Motutawa Penisnsula formsOkawaBayat the extreme western end of Te Rotoiti. The original pa and later urupa sited on its highest (northern) point was named Te Taiki. It was in this pa that the final event in the series of of wars that saw Te Takinga and his army capture the whole of Te Rotoiti took place.

At that time it was a stronghold of the ancestors of Ngati Tuhourangi under their famous chief Te Rangipuawhe. Most of those driven from other parts of the lake had gathered here, expecting a final assault by Te Takinga’s army. However Te Takinga used a different approach.

Travelling at night with only a few of his followers in their canoe, Te Tuhitarata, he landed on the eastern side of the peninsula at Purakau. In the morning he walked alone to Te Taiki Pa, entered it unmolested and walked up to Te Rangipuawhe, who was eating a morning meal. By a twist of fate the meal consisted partly of preserved flesh that had come from the bodies of three of Te Takinga’s sons, killed some time before by Te Rangipuawhe’s men at Te Tahuna.

Te Takinga said to to Te Rangipuawhe, “Do not stop eating. Make your meal while there is still light.” Te Rangipuawhe answered, “I have no payment for the deaths of your children. My land you can have and as for myself I shall go elsewhere.” Shortly afterwards Te Rangipuawhe called his people together from the nearby Pungarehu and Te Mitimiti pa and they all left the district.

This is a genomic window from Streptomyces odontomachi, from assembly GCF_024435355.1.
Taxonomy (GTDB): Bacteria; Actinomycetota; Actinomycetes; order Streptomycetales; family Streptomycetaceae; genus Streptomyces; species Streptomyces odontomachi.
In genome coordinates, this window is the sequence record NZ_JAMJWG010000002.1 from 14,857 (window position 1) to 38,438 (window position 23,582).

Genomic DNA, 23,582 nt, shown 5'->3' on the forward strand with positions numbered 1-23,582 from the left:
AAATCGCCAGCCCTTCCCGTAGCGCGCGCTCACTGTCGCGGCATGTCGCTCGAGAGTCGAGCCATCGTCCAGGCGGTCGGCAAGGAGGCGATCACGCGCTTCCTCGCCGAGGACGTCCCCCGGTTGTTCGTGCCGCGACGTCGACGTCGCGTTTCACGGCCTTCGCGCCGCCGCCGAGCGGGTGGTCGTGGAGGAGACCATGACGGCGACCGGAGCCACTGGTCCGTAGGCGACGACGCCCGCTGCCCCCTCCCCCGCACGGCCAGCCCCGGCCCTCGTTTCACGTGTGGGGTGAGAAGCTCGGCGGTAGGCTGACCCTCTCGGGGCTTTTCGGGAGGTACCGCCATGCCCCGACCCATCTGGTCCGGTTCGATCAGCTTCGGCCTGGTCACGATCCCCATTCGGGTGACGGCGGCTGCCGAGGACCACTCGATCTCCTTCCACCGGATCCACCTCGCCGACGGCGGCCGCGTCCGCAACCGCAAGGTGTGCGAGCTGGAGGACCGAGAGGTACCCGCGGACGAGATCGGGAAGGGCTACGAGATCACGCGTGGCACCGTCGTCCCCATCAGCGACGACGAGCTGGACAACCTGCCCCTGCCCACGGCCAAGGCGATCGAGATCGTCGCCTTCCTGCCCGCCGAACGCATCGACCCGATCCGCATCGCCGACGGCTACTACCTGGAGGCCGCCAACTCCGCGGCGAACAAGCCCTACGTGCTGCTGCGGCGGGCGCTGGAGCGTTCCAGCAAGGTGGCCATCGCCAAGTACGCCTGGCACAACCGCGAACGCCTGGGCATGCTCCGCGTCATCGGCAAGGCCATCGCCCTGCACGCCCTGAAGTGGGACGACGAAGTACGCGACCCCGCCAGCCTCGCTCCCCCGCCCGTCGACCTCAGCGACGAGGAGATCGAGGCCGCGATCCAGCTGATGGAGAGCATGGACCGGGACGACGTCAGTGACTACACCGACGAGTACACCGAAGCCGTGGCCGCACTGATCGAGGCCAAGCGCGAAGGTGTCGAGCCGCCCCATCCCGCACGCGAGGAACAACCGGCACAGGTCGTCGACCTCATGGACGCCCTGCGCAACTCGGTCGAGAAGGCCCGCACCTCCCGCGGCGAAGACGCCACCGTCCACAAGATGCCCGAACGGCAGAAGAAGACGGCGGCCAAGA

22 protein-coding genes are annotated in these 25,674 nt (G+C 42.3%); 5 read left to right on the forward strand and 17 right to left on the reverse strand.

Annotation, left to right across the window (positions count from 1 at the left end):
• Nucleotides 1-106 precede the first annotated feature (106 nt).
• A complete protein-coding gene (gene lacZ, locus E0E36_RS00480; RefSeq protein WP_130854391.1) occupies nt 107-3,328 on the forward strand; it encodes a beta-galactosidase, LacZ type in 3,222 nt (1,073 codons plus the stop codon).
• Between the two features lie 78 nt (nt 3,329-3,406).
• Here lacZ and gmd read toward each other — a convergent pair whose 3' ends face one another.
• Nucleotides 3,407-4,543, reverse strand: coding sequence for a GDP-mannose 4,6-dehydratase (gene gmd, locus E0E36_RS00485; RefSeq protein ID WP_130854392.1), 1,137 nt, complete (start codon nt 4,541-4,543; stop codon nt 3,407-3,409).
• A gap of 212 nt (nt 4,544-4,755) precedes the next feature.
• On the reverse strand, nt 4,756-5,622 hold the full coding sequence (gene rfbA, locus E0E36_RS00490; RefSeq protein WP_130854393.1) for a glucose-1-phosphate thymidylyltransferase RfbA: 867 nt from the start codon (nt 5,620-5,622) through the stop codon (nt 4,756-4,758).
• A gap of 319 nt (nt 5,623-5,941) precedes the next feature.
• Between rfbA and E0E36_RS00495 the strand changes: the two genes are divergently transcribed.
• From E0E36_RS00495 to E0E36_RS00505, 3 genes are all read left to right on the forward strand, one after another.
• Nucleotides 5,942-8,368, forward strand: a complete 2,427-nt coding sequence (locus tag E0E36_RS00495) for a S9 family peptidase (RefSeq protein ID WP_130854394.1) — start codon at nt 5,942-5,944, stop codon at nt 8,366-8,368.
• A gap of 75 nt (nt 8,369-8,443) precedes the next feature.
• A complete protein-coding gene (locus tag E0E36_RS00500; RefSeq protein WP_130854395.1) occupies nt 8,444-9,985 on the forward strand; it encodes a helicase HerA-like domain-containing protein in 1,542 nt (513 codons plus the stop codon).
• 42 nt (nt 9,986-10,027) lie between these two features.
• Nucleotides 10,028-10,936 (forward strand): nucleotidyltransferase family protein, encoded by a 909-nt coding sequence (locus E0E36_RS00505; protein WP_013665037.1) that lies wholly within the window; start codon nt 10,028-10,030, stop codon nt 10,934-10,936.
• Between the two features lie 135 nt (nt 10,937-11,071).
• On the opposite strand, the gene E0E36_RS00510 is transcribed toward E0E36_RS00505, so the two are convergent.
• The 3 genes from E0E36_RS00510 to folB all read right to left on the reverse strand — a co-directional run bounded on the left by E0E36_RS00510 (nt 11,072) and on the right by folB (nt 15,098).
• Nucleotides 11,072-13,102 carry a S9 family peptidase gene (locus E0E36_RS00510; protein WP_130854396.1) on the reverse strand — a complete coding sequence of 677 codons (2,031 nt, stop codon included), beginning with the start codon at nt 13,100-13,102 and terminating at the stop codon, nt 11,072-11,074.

Te Takinga took up residence at Te Taiki , and his sons joined him soon after. The lands captured by Te Takinga at the western end of the lake were eventually divided up amoungst his sons. Kiore remained at Motutawa and took control of the land south of theOhauRiver.

Around 1820 a war party fromWaikatolaunched an attack on both Rotorua and Te Rotoiti. Those living at the various pa at the western end of the lake gathered at Motutawa. They strengthened its defences with palisading taken fromMoureaPa, and it is said some 500 people were there. They were not attacked, and the people soon left Te Taiki and returned home.

There were many remaining at Motutawa until the late 1830s, when most left to join the general reoccupation of Maketu. A few continued occupation, and during the 1860s there was a brief period of activity when others gathered there because of the Tairawhiti invasion.

When finally abandoned Te Taiki became an urupa, and in 1898 it was set aside as a cemetery reserve. Te Taiki continues today as an important urupa.

This shortened text reproduced with kind permission of D.M.Stafford from his book Landmarks of Te Arawa Volume 2: Rotoiti, Rotoheu, Rotoma pg54

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